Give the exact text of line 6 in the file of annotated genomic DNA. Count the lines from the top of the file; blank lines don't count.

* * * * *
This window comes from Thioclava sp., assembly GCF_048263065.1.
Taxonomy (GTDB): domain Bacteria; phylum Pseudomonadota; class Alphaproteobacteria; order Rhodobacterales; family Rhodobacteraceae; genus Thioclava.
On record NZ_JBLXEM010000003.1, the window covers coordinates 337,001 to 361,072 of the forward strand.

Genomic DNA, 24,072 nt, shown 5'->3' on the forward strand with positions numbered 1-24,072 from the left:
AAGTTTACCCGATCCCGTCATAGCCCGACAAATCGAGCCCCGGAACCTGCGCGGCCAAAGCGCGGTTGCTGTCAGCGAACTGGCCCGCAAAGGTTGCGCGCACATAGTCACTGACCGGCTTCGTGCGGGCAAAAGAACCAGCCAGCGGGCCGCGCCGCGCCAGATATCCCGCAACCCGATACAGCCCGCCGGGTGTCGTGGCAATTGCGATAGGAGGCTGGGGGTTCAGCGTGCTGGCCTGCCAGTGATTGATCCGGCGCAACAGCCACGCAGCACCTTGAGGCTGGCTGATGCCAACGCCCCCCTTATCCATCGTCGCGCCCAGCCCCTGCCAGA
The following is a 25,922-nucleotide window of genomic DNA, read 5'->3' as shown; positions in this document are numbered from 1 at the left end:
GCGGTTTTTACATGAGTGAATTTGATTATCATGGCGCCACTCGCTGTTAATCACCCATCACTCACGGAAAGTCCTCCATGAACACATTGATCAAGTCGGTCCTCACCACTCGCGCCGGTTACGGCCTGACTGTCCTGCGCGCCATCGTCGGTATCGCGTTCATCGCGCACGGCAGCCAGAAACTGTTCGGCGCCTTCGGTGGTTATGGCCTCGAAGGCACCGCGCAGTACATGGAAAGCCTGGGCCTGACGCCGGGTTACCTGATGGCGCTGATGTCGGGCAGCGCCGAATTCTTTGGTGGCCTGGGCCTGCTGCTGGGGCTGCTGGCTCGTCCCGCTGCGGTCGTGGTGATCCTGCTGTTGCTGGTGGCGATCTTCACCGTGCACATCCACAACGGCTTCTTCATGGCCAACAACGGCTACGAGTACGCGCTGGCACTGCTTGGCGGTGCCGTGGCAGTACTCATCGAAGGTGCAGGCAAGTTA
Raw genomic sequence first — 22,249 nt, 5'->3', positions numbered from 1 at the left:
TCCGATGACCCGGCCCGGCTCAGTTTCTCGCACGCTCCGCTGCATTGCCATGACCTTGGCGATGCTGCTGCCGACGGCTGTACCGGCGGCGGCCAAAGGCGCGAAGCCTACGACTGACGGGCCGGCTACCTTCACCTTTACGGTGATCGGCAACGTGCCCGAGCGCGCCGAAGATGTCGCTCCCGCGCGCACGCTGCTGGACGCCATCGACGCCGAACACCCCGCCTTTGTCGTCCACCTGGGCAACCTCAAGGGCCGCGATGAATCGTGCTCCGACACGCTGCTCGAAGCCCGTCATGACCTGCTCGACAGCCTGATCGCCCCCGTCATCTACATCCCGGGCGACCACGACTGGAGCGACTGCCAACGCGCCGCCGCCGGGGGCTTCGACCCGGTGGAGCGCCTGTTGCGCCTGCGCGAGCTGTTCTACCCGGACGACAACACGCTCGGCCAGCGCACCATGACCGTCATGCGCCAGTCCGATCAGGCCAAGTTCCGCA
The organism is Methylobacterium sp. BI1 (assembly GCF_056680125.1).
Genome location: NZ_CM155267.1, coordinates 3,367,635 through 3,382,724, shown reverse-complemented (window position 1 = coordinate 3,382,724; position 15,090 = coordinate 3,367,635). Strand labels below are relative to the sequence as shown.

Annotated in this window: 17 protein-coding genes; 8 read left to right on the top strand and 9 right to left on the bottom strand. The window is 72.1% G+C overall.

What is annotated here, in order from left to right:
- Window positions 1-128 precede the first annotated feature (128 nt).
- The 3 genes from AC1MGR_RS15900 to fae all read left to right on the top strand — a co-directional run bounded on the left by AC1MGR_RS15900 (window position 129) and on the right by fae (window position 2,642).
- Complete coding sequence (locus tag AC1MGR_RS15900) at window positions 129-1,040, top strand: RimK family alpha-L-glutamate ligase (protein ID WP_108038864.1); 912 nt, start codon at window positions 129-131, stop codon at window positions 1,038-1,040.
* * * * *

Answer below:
The following is a 25,922-nucleotide window of genomic DNA, read 5'->3' as shown; positions in this document are numbered from 1 at the left end: